announcements by Henry Winkler that you can download for free, and audio podcasts by Rick Lavoie. One of the videos is about Dr. Christopher
Lee, who spoke at the AACAE conference in Hot Springs a few years ago.
Another is a short clip about a boy with dyslexia who has written his own
book, My Year with Harry Potter. All of these multimedia options would be
helpful and inspirational for anyone interested in learning more about learning disabilities.
WAIS-III Contracts Renewed
The AALRC has renewed its contracts for WAIS-III testing for students who need a learning disabilities evaluation and meet the requirements as specified at
referralProcess.aspx. The student must be working towards a GED diploma; have undergone a
complete learning disabilities screening process or has previous, out-of-date documentation of a
learning disability; be ineligible for a referral to Arkansas Rehabilitation Services for testing; and be
unable to pay for an evaluation without assistance. If your program has a student who meets
these requirements, please contact Patti White at [email protected] or 800.569.3539.
There is one form to complete to request funding for the evaluation; it was sent to every program
in 2007, but if you need a copy of the form, Ms. White will send you one.
Continued on page 5
Adult Learning Network
News from the Disabilities Project Manager
Continued from page 4
According to the National Institute for Literacy,
50% - 80% of students in Adult Basic Education
and Literacy programs who read below the 5th
grade level probably have one or more
learning disabilities, although many
have never been diagnosed. Students
who have the appropriate documentation of their disability may be eligible
for accommodations on the GED
Tests, such as extra time, private room
for testing, frequent breaks, taking the
test on tape, having a scribe, or using
a calculator or talking calculator.
Other accommodations may be available upon request, depending on the
specific disability.
Dubs Byers,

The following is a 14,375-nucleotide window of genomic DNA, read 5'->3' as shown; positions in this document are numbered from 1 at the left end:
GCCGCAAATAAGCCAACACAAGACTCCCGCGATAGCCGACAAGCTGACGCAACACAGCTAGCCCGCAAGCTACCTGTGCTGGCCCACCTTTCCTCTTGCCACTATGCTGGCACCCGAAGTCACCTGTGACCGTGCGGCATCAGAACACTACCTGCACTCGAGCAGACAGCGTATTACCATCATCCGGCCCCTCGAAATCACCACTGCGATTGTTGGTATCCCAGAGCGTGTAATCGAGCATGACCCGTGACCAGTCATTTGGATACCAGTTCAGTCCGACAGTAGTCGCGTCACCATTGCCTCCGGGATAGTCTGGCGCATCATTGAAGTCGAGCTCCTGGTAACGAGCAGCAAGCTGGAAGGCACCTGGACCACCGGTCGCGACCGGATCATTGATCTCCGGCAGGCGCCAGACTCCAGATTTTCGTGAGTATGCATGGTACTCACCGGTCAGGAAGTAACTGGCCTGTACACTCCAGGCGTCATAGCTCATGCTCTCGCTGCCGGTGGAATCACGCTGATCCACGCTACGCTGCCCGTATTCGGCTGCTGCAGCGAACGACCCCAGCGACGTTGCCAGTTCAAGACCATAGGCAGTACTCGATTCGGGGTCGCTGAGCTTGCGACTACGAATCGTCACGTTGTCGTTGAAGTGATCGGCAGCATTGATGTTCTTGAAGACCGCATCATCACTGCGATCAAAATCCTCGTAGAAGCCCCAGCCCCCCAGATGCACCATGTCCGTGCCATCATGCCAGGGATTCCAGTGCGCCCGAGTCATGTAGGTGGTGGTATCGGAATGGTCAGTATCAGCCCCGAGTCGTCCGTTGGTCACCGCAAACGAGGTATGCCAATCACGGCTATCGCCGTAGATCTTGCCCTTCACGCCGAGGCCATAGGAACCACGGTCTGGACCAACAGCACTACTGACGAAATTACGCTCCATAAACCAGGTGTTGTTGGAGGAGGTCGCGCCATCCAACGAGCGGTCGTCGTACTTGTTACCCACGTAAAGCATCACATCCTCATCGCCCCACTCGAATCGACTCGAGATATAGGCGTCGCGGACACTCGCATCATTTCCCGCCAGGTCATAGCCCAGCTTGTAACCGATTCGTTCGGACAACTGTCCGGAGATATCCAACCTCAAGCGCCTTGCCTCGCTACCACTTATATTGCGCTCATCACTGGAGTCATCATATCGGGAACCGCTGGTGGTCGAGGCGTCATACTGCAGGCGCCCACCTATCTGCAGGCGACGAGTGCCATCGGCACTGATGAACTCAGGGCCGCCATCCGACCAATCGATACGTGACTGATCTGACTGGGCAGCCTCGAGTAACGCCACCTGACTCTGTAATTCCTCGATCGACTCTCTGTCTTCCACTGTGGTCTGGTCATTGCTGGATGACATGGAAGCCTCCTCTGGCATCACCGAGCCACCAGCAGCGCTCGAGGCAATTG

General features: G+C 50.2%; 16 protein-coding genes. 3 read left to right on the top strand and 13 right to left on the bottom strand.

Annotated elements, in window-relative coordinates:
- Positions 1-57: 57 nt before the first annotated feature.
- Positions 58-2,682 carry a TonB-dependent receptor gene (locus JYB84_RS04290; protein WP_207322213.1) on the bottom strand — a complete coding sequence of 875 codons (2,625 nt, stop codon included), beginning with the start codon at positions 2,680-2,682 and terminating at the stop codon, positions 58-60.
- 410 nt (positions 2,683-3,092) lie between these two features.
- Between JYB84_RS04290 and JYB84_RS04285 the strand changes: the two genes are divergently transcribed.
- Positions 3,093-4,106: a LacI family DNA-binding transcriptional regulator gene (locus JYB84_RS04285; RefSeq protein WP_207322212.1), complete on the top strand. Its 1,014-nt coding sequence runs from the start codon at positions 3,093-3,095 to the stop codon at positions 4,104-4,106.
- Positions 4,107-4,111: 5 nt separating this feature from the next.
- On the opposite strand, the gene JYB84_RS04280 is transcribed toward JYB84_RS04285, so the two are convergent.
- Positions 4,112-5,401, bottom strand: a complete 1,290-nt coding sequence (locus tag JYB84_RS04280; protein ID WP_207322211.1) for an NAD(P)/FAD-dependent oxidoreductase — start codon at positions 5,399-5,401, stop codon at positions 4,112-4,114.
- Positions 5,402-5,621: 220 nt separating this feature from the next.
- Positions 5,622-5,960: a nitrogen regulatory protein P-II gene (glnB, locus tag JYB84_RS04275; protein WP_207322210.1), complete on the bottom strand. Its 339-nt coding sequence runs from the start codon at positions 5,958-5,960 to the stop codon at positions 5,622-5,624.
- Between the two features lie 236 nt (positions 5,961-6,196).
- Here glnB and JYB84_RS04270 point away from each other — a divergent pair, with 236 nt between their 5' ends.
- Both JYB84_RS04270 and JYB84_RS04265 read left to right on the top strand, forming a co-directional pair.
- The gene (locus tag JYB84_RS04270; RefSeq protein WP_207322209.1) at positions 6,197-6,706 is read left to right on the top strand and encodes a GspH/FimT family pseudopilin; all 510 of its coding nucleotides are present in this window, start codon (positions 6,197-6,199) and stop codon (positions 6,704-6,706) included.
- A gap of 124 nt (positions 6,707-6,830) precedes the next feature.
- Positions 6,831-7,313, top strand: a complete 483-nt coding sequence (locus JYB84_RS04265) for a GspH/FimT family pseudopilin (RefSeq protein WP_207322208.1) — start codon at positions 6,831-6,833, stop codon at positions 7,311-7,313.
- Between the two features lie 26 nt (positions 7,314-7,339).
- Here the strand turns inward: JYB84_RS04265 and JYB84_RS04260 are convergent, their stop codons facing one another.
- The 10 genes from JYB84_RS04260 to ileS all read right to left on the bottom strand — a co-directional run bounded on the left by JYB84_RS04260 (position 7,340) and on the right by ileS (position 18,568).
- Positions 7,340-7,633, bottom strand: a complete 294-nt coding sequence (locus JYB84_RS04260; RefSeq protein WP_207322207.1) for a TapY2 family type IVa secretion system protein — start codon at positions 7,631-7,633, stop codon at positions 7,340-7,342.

Pine Bluff
Emily Barrier,
Little Rock
Carrie Boden,
Little Rock
For students who will not be able to
pass the GED Tests without accommodations, the referral process may be
one of the most crucial aspects of their adult education. If you are not familiar with the process, please visit the website mentioned above, and contact
Ms. White if you have any questions.
Local Programs Gearing Up for Students with Learning Disabilities
A number of local adult education and literacy programs have recently participated in or have scheduled training regarding teaching adults with learning disabilities – without having to travel! The benefits of these on-site
workshops include more focus on local programs strengths and challenges,
more interaction and discussion regarding local procedures and resources,
and more opportunities to get information tailored to the local program’s
needs. Participating programs include Mid-South Community College Adult
Education; North Arkansas College, Berryville Adult Education; Carroll
County Literacy Council; Crawford County Literacy Council; UAM College
of Technology Adult Education; and ASU Newport Adult Education. One
program, the Literacy Council of Benton County, requested and received
an on-site student consultation to determine appropriate and effective instruction and testing strategies for a struggling student.
Training topics may include: learning disabilities awareness issues
(definition, characteristics, observation tools, etc.); screening & diagnosis
information; legal issues; assistive technology; resources and referral information; strategies & accommodations for teaching and testing. Local workshops available include LD 101 & LD 201, Teaching Adults with Manipulatives, De-mystifying AD/HD; and Don’t Panic! To schedule a workshop at
your local program, contact Patti White at [email protected] or
Janie Carter,
Tara Harrison,
North Little
Becky Linsky,
Hot Springs
Billy Upson,
Ruth Ann